References Cited in the file of this patent UNITED STATES PATENTS 880,968 Bunker Mar. 3, 1908 1,400,628 Rudolph Dec. 20, 1921 FOREIGN PATENTS 63,335 France Apr. 30, 1955 Addn to No. 1,061,015

1,061,015 France Nov. 25, 1953 619,535 Germany Oct. 3, 1935 180,967 Great Britain June 8, 1922

Patent Citations
Cited PatentFiling datePublication dateApplicantTitle
US880968 *Jul 10, 1907Mar 3, 1908Providence Plant Irrigator CompanyIrrigating device.
US1400628 *Jun 12, 1920Dec 20, 1921Rudolph Alfred WSelf-irrigating flowerpot
DE619535C *Oct 3, 1935Ernst O KoenigVorrichtung zur Bewaesserung und Belueftung der Erde von Pflanzenbehaeltern
FR63335E * Title not available
FR1061015A * Title not available
GB180967A * Title not available
Referenced by
Citing PatentFiling datePublication dateApplicantTitle
US3377744 *Jun 13, 1966Apr 16, 1968A. Carl HawkinsIrrigator for floral containers
US4057933 *May 5, 1976Nov 15, 1977Enyeart Lyle FApparatus for aerating comminuted matter such as soil
US4060991 *Oct 20, 1976Dec 6, 1977Olen Dennis ReeseSub-surface irrigation method and apparatus
US4115951 *Nov 1, 1976Sep 26, 1978Becker Joseph TApparatus for supplying fluids to potted plants
US4117631 *May 12, 1977Oct 3, 1978Tull Steven LPotted plant watering means
US4285164 *Jul 30, 1979Aug 25, 1981A. E. Mckenzie Co. Ltd.Self-watering planter
US4300309 *Mar 5, 1980Nov 17, 1981Mincy Katherine SPlant feeding device
US4741125 *Mar 21, 1986May 3, 1988Donald DemorestWick-based liquid delivery system for plants
US4782627 *Nov 14, 1986Nov 8, 1988Hauk Thomas DPlant feeding and watering method and apparatus
US4805343 *Oct 20, 1986Feb 21, 1989Southeastern Illinois College FoundationOsmotic fiber systems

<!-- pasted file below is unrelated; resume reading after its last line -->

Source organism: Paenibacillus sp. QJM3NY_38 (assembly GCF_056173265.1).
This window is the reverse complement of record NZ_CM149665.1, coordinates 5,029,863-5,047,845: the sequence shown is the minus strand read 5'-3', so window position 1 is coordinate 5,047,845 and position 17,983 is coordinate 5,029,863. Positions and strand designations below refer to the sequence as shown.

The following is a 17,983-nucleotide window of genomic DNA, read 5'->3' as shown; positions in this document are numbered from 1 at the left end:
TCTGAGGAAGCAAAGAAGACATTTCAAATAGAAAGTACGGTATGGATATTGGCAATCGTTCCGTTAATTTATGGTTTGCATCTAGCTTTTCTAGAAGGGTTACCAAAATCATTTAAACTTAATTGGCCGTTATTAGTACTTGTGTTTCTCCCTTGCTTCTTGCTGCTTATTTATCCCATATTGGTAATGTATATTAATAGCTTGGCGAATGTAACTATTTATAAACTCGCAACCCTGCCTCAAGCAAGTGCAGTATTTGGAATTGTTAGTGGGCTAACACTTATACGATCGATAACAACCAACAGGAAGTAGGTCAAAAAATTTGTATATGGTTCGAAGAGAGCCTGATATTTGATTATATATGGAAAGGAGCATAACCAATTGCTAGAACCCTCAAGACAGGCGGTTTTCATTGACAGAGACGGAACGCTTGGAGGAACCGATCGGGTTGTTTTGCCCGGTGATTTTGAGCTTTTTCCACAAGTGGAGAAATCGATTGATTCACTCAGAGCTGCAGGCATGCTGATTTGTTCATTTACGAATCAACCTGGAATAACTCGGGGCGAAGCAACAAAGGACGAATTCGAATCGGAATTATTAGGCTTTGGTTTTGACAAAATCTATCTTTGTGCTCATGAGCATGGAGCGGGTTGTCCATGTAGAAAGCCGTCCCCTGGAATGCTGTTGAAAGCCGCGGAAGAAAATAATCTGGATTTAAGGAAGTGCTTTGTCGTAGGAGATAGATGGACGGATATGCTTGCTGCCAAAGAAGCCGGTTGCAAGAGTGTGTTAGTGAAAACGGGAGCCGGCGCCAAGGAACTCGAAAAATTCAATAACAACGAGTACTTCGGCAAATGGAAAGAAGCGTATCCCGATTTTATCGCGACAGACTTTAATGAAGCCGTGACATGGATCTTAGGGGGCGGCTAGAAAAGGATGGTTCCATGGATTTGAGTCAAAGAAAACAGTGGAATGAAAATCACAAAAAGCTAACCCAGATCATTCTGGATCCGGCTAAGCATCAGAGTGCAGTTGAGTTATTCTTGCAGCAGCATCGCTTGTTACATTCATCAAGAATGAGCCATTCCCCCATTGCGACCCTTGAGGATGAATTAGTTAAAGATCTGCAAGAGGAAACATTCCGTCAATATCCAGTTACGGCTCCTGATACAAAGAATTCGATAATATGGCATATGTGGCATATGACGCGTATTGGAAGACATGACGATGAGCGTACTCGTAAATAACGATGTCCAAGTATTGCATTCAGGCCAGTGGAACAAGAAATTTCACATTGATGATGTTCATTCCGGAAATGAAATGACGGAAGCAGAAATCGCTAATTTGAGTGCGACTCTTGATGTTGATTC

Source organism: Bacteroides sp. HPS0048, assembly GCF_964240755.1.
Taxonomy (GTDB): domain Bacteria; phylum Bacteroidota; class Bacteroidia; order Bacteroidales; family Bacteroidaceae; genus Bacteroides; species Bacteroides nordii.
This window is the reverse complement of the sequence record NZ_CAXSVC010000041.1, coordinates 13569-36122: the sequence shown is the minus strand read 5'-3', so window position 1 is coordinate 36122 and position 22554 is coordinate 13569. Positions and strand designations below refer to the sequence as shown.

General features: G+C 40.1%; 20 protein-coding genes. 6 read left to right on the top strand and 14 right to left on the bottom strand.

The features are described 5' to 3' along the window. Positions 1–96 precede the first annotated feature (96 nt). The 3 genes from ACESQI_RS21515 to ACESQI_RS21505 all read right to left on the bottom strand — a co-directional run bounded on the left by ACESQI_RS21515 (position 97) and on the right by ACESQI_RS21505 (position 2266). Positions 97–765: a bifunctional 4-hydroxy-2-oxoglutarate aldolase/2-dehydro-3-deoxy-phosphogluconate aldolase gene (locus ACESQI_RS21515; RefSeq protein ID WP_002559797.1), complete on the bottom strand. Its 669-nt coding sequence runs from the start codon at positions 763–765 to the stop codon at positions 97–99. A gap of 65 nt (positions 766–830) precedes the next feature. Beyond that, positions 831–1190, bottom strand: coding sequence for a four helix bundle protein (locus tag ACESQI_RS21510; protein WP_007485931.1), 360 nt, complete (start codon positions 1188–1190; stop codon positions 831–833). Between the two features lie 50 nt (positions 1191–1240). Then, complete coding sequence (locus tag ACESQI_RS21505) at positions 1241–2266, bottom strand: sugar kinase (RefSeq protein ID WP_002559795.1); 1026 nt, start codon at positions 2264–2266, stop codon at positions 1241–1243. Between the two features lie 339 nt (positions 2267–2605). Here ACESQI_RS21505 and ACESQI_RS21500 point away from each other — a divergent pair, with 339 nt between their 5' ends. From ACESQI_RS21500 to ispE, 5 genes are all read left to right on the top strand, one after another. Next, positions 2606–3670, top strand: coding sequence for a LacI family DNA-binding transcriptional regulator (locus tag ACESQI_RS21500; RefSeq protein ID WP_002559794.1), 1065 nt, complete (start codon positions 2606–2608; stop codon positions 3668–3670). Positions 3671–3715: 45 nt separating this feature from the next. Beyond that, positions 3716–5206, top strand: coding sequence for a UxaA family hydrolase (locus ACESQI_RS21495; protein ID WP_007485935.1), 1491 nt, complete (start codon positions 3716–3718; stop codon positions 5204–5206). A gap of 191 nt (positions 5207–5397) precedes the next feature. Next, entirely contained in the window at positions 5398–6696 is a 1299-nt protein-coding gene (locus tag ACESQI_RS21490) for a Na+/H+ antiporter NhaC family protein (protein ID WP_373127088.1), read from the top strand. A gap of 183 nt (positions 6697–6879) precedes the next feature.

US4829709 *Nov 4, 1987May 16, 1989Rocco CentafantiSelf-watering flower pot
US5329729 *Jul 7, 1993Jul 19, 1994Simon LiangPlant irrigation system
US5440835 *Nov 3, 1992Aug 15, 1995Romo; Michael A.Drip irrigation unit
US5956899 *Aug 4, 1998Sep 28, 1999Diorio; James J.Apparatus and method for subirrigating plants
US6128856 *Mar 19, 1999Oct 10, 2000Doan; Linh V.Automatic watering pot
US6766614Aug 26, 2002Jul 27, 2004George R. TeufelAutomatic liquid dispensing device with smart properties
US7712253 *Feb 22, 2007May 11, 2010Developmental Technologies, LlcFluid and nutrient delivery system and associated methods
US8011852Jun 22, 2010Sep 6, 2011Developmental Technologies, LlcFluid and nutrient delivery system and associated methods
US8011853Jul 6, 2010Sep 6, 2011Developmental Technologies, LlcFluid and nutrient delivery irrigation system and associated methods
US8091276Mar 23, 2010Jan 10, 2012Developmental Technologies, LlcFluid nutrient delivery system and associated methods
US8567123 *Apr 11, 2011Oct 29, 2013Tug Weld ManufacturingWater wick pot
US8607501 *Apr 22, 2009Dec 17, 2013Moisture Matic Pty LtdWatering device
US20110036007 *Apr 22, 2009Feb 17, 2011James Edgar OatesWatering device
US20110247271 *Apr 11, 2011Oct 13, 2011John FriesenWater wick pot
WO2005029943A1 *Sep 24, 2004Apr 7, 2005Marshall Lisa AnnetteGarden planter
WO2011012738A1 *Mar 25, 2010Feb 3, 2011Universidad De JaénTank for collecting rainwater for watering purposes with a nurse-plant-like protective effect
Classifications
U.S. Classification47/81
International ClassificationA01G27/00
Cooperative ClassificationA01G27/005
European ClassificationA01G27/00E